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10 July 1999
Summer solstice clash at Stonehenge

New Age travellers invaded Stonehenge on June 21st, spoiling Summer Solstice celebrations before British riot police moved in to clear the ancient stone circle and arrested 22 people.
      Under cover of darkness, hundreds of travellers stormed through the fence surrounding the prehistoric monument and police in riot gear, backed by dogs and horses, responded by evicting some 1,000 people from the site. They literally trampled down the fence and ran into the stones, jumping over them, sitting on top, hurling all sorts of objects at police, said a spokeswoman for Wiltshire police in southwest England. They were throwing all kinds of things and we believe there has been some damage to the stones themselves, she said.
      There is a history of violent clashes between police and New Age travellers, whose alternative lifestyle often leads to mass congregations at summer festivals, ecological protests and anti-authority demonstrations. The travellers have been angered by tough new laws that enable police to crack down on mass gatherings in the name of maintaining public order. They believe police use the laws to victimise them and punish them for leading a non-conformist life.
      Police, since the 1980's, have banned revelers from holding solstice ceremonies at the ancient ring of stones. But last year, for the first time in a decade, the druids were allowed to gather inside the ring to mark the longest day of the year. English Heritage had believed that limited access would help defuse tension and prevent some of the trouble seen in recent years. However, the storming of the circle, which had been signalled in underground magazines and on the internet, forced the 150 people allowed onto the ancient site in Wiltshire, including Druids and astrologers, to abandon their solstice rituals.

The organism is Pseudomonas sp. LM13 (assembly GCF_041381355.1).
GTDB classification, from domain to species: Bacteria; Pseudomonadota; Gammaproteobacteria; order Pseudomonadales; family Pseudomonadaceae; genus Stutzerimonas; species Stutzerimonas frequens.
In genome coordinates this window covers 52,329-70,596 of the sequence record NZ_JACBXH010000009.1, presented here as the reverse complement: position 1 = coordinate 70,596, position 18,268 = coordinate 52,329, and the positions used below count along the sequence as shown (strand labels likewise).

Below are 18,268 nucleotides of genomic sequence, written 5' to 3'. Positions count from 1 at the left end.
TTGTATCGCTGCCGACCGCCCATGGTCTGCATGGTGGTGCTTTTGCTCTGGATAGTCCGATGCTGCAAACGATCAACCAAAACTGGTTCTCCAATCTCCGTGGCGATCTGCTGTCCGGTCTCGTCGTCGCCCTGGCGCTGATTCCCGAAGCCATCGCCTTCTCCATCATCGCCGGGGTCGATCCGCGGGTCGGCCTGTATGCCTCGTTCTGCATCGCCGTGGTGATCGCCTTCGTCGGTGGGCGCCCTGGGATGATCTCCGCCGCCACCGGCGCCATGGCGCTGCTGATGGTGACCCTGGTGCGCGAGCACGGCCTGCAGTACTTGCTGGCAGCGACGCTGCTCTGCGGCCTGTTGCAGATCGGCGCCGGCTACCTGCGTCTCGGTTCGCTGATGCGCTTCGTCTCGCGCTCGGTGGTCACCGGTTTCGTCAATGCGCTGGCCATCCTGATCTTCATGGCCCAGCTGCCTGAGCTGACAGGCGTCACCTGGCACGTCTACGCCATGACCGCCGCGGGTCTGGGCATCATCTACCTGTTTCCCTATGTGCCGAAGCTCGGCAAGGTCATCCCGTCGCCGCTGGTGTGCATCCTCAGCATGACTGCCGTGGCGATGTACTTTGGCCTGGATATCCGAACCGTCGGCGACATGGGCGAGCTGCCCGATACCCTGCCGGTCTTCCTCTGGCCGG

English Heritage director of Stonehenge, Clews Everard, said a small group of people had ruined the organisers' hard work. These people were not celebrating the solstice, she said. What they were doing had nothing to do with spirituality, they're just a minority that has ruined it for the majority.
      There's a disappointment and also a great sadness, Emma Restell-Orr, joint chief druid of the British Order of Druids, told BBC radio. The greatest sadness is perhaps seeing people standing and dancing on top of the stones. It's not only dangerous for them, it's desecration of a sacred site.
      Druids, a pre-Christian religion of the Celts, have long been drawn to Stonehenge, one of a number of prehistoric monuments on Salisbury Plain.

Sources: Associated Press, BBC News, CNN News, Reuters (21 June 99)

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